Saturday, 30 January 2016

Saying Thank You and Goodbye to Cambodia

COUNTRY: Cambodia
PROJECT: Murdoch Nursing
WRITTEN BY: Melissa Williams

As we sit and wait to be transported to the airport to return home to our beautiful families, we have one final opportunity to reflect on our week. Though our journey has come to an end in this beautiful country, the sights and sounds of Siem Reap and the experiences – both therapeutic and personal that we have had – will never be far from any of our hearts.

After a busy week the majority of the group took off out of town last weekend to a beautiful countryside town known as Battambang. Battambang is situated in the north-western corner of Cambodia. It is well known for its laid back, quiet ambience and the beautiful French influences that adorn it. Battambang was once the leading rice-producing province of the country. The 100,000-person town now offers not only one of the best-preserved examples of the French Colonial era, but also the small-town feel you expect to encounter in Cambodia. Battambang was part of Siam for many centuries and was used as its eastern commercial hub. It was this French influence that left a strong mark on the town's architecture, resulting in a pleasing colonial effect. The town is the gateway between Thailand and Phnom Penh but still retains a sleepy atmosphere. Whilst in Battambang, the team enjoyed fine dining at the top restaurant in town and rode on the acclaimed Bamboo Train (daredevils in the making).

The few that stayed behind in Siem Reap also took off for the day out of town on an overland tuk tuk journey. We headed out towards Banteay Srei, with the beautiful temples as our backdrop where we encountered the Banteay Srei Butterfly Centre (BBC). This is a conservation project that consists of the largest fully enclosed butterfly centre in Southeast Asia, and claims to have more than 30 species of Cambodian butterflies fluttering about. You are able to see the whole process from egg to caterpillar to cocoon to butterfly. The project aims to help provide a sustainable way of living for the some of the poorer rural population. BBC provides training for farmers from villages in the Siem Reap Province to farm native species of butterflies. This training also provides the farmers with a vital botanical knowledge of their surrounding area and an awareness of the importance of conserving natural habitats.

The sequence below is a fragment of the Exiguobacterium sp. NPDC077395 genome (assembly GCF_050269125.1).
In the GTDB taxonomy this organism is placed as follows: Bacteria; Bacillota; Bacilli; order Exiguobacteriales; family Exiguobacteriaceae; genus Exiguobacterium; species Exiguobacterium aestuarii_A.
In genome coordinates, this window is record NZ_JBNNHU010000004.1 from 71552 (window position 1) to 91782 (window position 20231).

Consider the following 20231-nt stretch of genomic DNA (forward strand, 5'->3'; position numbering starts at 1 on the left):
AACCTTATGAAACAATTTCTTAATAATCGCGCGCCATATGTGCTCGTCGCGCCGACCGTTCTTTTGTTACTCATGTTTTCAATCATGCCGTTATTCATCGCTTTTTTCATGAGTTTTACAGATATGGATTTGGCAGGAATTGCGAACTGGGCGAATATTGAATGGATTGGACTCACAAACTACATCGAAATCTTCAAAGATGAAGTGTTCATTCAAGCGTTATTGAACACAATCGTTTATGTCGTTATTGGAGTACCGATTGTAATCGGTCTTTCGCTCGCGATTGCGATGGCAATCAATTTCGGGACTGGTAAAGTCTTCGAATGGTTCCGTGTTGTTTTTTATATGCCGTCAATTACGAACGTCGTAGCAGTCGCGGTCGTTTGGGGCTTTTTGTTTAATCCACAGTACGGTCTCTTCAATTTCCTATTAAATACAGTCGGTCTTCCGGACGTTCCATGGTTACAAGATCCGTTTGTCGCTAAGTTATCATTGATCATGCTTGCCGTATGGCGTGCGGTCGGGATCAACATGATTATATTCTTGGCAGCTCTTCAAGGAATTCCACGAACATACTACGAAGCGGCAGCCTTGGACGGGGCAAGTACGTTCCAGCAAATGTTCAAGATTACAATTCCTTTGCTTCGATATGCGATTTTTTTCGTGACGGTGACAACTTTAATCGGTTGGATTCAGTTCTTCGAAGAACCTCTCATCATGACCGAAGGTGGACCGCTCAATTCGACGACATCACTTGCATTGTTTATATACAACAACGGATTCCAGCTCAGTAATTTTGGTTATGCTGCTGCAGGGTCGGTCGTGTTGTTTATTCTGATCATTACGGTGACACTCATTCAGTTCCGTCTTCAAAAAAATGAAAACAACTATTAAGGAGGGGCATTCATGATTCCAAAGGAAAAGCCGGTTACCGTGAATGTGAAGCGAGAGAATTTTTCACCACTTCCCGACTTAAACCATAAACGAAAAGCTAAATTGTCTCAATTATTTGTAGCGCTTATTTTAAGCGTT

Following the visit to the butterflies, we were tuk tuk’d onto the Cambodian Landmine Museum where we learnt more about the atrocities that have occurred in this country less than 50 years ago that continue to shape this country to this day. This place and what it stands to achieve and in fact has achieved is amazing. Aki Ra, a gentleman who was suppressed into the Khmer Rouge Army as a child soldier when he was 10 years old, founded the place. He went on to fight the wars that engulfed his country for a further 35 years. As part of the fighting landmines were planted in the villages of Cambodia – many by Aki Ra himself. It was when the fighting ended he pledged to return to the villages and remove the devices himself by hand using homemade tools. It was here that the damage became blatantly apparent as many very poor children who had been wounded or orphaned by landmines confronted him. As a result he created the relief centre for these kids that provided and still provides education and offers a safe place for children today.